Uber Geek
+1 received by user: 2139

Trusted
Subscriber

  Reply # 1496327 20-Feb-2016 15:59
Send private message

MadEngineer: So many benefits to underground cabling. Aesthetics are only one.

Our ufb install was super easy - fired up the existing phone conduit under the driveway the night before, then installed over a couple of hours the next day. House built late 1930s.

 

What area are you in, if you don't mind me asking?


1495 posts

Uber Geek
+1 received by user: 368


  Reply # 1496394 20-Feb-2016 19:57
Send private message

also palmy


431 posts

Ultimate Geek
+1 received by user: 94


  Reply # 1496684 21-Feb-2016 20:22
Send private message

sbiddle:

 

They won the contract because they were the lines company in that area - if they were to expand beyond their area they'd face the exact same issues with access to poles that Chorus face when dealing with lines companies.

 

 

 

 

UFF's parent isn't the lines company for New Plymouth nor is it in most of the areas they won contracts for; they negotiated an agreement with PowerCo for access to the poles in Taranaki, BOP and Wanganui.  In the Waikato however, their parent WEL Network is the lines company.


2285 posts

Uber Geek
+1 received by user: 811

Subscriber

  Reply # 1496726 22-Feb-2016 00:52
Send private message

sbiddle:

 

I think the whole irony of this is that the telco landscape in NZ could now be very, very different if TCL had rolled out their cable network in Auckland but were prevented in doing so because of a very effective campaign that was pretty much orchestrated by the NZ Herald to protest against overhead cables and ultimately saw the network being canned because of public discontent and neither United Networks nor Vector allowing access to their poles.

 

 

 

 

 

 

 

 

Agree that TCL should have been allowed to roll out HFC to Auckland. Would have also meant that they would have had enough cable TV customers to build their own packages. Therefore being able to compete against sky instead of reselling.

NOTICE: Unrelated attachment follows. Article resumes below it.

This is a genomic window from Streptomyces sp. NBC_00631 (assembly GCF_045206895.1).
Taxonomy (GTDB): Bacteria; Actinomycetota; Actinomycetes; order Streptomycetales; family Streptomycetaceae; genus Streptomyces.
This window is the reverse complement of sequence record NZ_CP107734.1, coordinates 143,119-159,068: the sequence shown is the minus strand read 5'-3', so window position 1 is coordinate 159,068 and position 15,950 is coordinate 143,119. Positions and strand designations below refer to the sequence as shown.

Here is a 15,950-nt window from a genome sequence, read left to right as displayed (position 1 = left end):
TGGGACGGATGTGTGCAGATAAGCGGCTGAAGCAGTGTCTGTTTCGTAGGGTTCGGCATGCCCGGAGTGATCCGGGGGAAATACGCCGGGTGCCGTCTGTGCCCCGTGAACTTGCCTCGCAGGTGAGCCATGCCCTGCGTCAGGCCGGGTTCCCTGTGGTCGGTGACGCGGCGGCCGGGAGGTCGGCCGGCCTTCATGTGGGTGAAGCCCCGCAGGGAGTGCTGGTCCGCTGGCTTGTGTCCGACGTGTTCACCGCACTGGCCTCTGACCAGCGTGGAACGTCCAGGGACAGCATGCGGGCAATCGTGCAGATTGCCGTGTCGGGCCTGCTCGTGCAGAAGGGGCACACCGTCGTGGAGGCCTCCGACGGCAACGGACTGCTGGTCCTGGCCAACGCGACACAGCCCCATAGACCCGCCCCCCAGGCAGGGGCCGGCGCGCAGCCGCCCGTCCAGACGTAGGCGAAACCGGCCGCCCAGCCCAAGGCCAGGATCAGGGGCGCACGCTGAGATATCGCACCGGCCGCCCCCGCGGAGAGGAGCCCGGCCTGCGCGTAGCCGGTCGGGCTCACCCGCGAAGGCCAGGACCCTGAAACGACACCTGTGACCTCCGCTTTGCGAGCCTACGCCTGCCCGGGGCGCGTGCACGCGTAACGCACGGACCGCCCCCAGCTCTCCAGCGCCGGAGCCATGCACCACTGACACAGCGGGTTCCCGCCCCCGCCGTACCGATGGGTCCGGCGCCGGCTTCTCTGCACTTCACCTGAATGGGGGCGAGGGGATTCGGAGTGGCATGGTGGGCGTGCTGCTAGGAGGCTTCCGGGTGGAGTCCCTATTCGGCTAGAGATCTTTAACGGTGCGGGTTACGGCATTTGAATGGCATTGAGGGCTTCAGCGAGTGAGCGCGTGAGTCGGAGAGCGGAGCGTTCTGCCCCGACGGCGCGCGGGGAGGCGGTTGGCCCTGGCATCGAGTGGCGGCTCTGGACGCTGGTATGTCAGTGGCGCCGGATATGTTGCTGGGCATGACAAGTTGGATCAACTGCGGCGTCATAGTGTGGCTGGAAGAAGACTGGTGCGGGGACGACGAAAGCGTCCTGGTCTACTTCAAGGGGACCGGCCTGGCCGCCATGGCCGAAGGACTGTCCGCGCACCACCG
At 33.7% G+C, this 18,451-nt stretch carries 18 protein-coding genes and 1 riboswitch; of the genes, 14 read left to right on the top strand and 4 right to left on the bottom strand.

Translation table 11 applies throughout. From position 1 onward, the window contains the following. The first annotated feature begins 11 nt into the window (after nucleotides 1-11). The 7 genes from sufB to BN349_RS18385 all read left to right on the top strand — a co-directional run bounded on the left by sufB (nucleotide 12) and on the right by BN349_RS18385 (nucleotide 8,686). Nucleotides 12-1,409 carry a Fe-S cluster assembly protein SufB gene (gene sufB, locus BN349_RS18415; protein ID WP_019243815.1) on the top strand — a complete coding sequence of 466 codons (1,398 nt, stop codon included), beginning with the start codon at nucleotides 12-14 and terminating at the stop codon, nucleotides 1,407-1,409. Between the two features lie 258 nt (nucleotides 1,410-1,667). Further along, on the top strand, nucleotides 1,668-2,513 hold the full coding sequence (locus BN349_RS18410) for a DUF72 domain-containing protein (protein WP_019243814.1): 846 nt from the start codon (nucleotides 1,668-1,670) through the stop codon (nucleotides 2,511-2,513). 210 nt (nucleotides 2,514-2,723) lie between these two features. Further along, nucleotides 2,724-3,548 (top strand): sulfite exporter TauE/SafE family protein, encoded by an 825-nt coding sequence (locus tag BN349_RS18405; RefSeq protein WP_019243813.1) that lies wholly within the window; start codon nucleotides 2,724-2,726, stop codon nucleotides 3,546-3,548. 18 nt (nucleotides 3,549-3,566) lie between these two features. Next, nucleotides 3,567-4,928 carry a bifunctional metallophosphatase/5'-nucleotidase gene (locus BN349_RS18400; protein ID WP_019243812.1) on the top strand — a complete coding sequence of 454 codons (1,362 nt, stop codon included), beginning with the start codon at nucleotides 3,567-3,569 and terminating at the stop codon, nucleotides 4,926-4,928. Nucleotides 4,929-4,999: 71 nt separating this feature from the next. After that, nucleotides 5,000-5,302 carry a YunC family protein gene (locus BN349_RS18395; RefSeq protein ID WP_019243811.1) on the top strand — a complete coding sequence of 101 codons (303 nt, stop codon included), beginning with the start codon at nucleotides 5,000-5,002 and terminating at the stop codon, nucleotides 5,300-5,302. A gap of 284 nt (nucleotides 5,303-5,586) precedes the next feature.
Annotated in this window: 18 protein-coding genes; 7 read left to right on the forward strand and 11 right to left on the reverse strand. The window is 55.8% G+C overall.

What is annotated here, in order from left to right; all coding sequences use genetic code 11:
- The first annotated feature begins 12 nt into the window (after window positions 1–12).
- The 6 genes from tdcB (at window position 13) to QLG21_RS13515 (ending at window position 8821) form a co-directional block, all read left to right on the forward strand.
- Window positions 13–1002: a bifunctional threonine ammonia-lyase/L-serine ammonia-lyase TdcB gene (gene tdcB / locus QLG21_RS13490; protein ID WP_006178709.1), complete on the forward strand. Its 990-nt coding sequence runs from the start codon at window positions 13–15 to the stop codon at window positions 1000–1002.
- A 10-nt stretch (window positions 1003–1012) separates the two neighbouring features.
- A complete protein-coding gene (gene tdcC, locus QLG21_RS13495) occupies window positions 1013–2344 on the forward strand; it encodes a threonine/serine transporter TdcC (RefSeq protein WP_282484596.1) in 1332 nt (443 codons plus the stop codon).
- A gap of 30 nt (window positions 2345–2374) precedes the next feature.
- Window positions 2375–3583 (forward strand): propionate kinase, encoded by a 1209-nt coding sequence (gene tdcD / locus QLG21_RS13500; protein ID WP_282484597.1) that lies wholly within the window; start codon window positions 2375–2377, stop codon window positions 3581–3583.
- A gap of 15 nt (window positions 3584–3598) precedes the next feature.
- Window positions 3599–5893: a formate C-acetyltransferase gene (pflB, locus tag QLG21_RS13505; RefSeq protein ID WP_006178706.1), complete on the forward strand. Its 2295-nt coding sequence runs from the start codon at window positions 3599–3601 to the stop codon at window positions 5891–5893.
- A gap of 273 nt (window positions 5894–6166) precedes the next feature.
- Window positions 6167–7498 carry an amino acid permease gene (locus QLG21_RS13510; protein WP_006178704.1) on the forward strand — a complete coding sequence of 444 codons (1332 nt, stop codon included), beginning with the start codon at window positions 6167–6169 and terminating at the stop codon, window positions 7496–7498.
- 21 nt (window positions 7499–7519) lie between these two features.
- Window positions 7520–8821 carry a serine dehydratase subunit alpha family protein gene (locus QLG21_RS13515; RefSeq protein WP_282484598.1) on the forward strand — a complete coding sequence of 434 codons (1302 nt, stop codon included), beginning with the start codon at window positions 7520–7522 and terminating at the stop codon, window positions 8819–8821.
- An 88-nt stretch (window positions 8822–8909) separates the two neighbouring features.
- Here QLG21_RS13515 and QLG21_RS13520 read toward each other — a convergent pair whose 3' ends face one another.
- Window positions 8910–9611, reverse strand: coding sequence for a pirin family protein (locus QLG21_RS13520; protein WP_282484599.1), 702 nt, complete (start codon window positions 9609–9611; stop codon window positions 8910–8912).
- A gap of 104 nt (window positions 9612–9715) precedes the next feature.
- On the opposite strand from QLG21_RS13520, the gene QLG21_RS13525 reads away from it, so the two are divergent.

Also there seemed to be some bad relations between Telecom and Power NZ in the 90s. (Lines company on North Shore, Auckland before they eventually became part of what is now vector) As when Power NZ under-grounded some of their lines. They would then remove all the poles, and just leave all the phone cables lying all over the ground. Forcing Telecom to quickly underground it all. Also back then the North Shore City Council owned lots of shares in Power NZ. So there was always undergrounding work happening.

 

 

 

So maybe Power NZ was treating TCL the same as they treated Telecom.






1 | 2 
View this topic in a long page with up to 500 replies per page Create new topic



Twitter »

Follow us to receive Twitter updates when new discussions are posted in our forums:



Follow us to receive Twitter updates when news items and blogs are posted in our frontpage:



Follow us to receive Twitter updates when tech item prices are listed in our price comparison site:





News »

CPTPP text and National Interest Analysis released for public scrutiny
Posted 21-Feb-2018 19:43


Foodstuffs to trial digitised shopping trolleys
Posted 21-Feb-2018 18:27


2018: The year of zero-login, smart cars & the biometrics of things
Posted 21-Feb-2018 18:25


Intel reimagines data centre storage with new 3D NAND SSDs
Posted 16-Feb-2018 15:21


Ground-breaking business programme begins in Hamilton
Posted 16-Feb-2018 10:18


Government to continue search for first Chief Technology Officer
Posted 12-Feb-2018 20:30


Time to take Appleā€™s iPad Pro seriously
Posted 12-Feb-2018 16:54


New Fujifilm X-A5 brings selfie features to mirrorless camera
Posted 9-Feb-2018 09:12


D-Link ANZ expands connected smart home with new HD Wi-Fi cameras
Posted 9-Feb-2018 09:01


Dragon Professional for Mac V6: Near perfect dictation
Posted 9-Feb-2018 08:26


OPPO announces R11s with claims to be the picture perfect smartphone
Posted 2-Feb-2018 13:28


Vocus Communications wins a place on the TaaS panel
Posted 26-Jan-2018 15:16


SwipedOn raises $1 million capital
Posted 26-Jan-2018 15:15


Slingshot offers unlimited gigabit fibre for under a ton
Posted 25-Jan-2018 13:51


Spark doubles down on wireless broadband
Posted 24-Jan-2018 15:44



Geekzone Live »

Try automatic live updates from Geekzone directly in your browser, without refreshing the page, with Geekzone Live now.



Are you subscribed to our RSS feed? You can download the latest headlines and summaries from our stories directly to your computer or smartphone by using a feed reader.

Alternatively, you can receive a daily email with Geekzone updates.